The group is taking advantage of human suffering in order to exploit those most affected.
BY LARISA EPATKO
The al-Qaida-affiliated militant group al-Shabab is trying to improve its reputation by delivering food to parts of Somalia that are suffering from drought.
Al-Shabab blocked food aid and killed some humanitarian workers during the last major famine in 2011, severely damaging its image. So this time, the group is taking a softer approach, claiming to have distributed food in the six central and southern regions of Bay, Bakol, Mudug, Hiraan, Lower Shabelle and Galguduug.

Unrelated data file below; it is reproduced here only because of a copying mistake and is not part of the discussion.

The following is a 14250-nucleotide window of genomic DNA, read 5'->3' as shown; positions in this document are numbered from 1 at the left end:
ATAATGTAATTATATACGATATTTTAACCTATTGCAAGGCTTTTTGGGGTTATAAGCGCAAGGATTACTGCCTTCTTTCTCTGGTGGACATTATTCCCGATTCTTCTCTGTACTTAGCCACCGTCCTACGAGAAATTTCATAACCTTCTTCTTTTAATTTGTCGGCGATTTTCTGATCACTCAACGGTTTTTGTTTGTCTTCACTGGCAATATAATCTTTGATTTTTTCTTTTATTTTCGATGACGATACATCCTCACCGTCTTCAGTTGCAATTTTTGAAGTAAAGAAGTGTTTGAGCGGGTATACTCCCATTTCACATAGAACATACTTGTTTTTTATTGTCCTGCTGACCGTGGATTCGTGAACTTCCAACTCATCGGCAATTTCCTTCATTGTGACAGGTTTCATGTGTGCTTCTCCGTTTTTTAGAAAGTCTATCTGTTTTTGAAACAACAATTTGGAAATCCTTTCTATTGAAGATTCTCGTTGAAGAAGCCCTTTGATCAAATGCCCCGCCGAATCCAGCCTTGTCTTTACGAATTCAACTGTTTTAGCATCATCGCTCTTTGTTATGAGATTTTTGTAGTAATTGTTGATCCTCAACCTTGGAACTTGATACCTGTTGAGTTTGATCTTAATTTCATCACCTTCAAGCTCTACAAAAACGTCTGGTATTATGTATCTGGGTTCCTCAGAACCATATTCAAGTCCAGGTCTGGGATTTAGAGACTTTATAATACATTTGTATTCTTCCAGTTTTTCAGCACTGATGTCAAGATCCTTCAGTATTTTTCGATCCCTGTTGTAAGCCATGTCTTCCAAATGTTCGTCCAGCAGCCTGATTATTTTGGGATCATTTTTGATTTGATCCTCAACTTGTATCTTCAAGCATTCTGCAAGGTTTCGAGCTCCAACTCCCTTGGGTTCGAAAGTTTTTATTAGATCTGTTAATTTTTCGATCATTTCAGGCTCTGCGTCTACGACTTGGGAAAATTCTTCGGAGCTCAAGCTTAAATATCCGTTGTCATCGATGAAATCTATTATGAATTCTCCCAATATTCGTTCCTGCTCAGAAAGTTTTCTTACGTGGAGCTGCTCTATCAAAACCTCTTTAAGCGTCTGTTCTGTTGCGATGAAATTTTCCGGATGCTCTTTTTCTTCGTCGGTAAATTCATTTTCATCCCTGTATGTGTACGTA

“This is a resilient group. They do learn their lessons,” said J. Peter Pham, vice president for Research and Regional Initiatives and director of the Africa Center at the Atlantic Council. The militants learned that part of their military defeat was due to the improved training of peacekeepers, but also their own handling of the 2011 famine, he said.
Image: An internally displaced Somali family go about their day outside their makeshift shelter after fleeing from drought-stricken regions in Baidoa, west of Somalia’s capital Mogadishu, on April 9. Photo by Feisal Omar/Reuters
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